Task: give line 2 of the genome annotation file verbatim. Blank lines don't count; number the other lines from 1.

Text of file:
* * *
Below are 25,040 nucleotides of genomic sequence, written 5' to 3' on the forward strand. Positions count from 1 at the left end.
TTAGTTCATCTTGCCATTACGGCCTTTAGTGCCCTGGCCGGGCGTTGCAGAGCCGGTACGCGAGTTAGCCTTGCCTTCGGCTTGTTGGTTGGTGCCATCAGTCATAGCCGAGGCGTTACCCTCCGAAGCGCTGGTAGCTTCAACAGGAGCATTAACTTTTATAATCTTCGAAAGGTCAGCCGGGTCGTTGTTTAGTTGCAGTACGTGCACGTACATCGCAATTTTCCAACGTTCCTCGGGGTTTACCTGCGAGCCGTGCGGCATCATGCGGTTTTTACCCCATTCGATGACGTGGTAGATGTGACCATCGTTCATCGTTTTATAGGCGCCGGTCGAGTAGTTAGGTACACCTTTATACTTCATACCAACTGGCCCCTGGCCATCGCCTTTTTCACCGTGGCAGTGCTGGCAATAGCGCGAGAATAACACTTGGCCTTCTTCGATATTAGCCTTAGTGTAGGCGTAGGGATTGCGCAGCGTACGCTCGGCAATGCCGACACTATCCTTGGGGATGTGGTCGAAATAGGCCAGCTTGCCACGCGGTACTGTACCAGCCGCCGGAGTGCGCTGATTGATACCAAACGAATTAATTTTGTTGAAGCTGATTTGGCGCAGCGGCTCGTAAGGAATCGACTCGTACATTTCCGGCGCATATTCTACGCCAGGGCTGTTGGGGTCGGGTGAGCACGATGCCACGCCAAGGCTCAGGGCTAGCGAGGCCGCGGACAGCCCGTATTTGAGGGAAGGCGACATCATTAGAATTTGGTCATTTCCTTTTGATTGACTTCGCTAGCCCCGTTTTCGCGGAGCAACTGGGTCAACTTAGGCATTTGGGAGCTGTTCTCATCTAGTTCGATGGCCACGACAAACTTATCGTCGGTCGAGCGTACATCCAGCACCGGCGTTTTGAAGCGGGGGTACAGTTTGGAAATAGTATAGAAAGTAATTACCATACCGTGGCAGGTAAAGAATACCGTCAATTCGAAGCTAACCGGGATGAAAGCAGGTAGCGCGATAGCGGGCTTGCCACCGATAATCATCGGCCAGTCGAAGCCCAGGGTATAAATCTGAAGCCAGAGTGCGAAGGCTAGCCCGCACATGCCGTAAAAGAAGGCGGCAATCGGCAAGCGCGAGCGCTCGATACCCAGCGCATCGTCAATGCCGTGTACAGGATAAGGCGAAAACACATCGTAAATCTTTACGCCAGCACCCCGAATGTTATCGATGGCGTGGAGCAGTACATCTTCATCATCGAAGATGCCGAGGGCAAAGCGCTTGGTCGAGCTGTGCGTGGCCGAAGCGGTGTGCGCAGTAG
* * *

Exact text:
TTAGTTCATCTTGCCATTACGGCCTTTAGTGCCCTGGCCGGGCGTTGCAGAGCCGGTACGCGAGTTAGCCTTGCCTTCGGCTTGTTGGTTGGTGCCATCAGTCATAGCCGAGGCGTTACCCTCCGAAGCGCTGGTAGCTTCAACAGGAGCATTAACTTTTATAATCTTCGAAAGGTCAGCCGGGTCGTTGTTTAGTTGCAGTACGTGCACGTACATCGCAATTTTCCAACGTTCCTCGGGGTTTACCTGCGAGCCGTGCGGCATCATGCGGTTTTTACCCCATTCGATGACGTGGTAGATGTGACCATCGTTCATCGTTTTATAGGCGCCGGTCGAGTAGTTAGGTACACCTTTATACTTCATACCAACTGGCCCCTGGCCATCGCCTTTTTCACCGTGGCAGTGCTGGCAATAGCGCGAGAATAACACTTGGCCTTCTTCGATATTAGCCTTAGTGTAGGCGTAGGGATTGCGCAGCGTACGCTCGGCAATGCCGACACTATCCTTGGGGATGTGGTCGAAATAGGCCAGCTTGCCACGCGGTACTGTACCAGCCGCCGGAGTGCGCTGATTGATACCAAACGAATTAATTTTGTTGAAGCTGATTTGGCGCAGCGGCTCGTAAGGAATCGACTCGTACATTTCCGGCGCATATTCTACGCCAGGGCTGTTGGGGTCGGGTGAGCACGATGCCACGCCAAGGCTCAGGGCTAGCGAGGCCGCGGACAGCCCGTATTTGAGGGAAGGCGACATCATTAGAATTTGGTCATTTCCTTTTGATTGACTTCGCTAGCCCCGTTTTCGCGGAGCAACTGGGTCAACTTAGGCATTTGGGAGCTGTTCTCATCTAGTTCGATGGCCACGACAAACTTATCGTCGGTCGAGCGTACATCCAGCACCGGCGTTTTGAAGCGGGGGTACAGTTTGGAAATAGTATAGAAAGTAATTACCATACCGTGGCAGGTAAAGAATACCGTCAATTCGAAGCTAACCGGGATGAAAGCAGGTAGCGCGATAGCGGGCTTGCCACCGATAATCATCGGCCAGTCGAAGCCCAGGGTATAAATCTGAAGCCAGAGTGCGAAGGCTAGCCCGCACATGCCGTAAAAGAAGGCGGCAATCGGCAAGCGCGAGCGCTCGATACCCAGCGCATCGTCAATGCCGTGTACAGGATAAGGCGAAAACACATCGTAAATCTTTACGCCAGCACCCCGAATGTTATCGATGGCGTGGAGCAGTACATCTTCATCATCGAAGATGCCGAGGGCAAAGCGCTTGGTCGAGCTGTGCGTGGCCGAAGCGGTGTGCGCAGTAG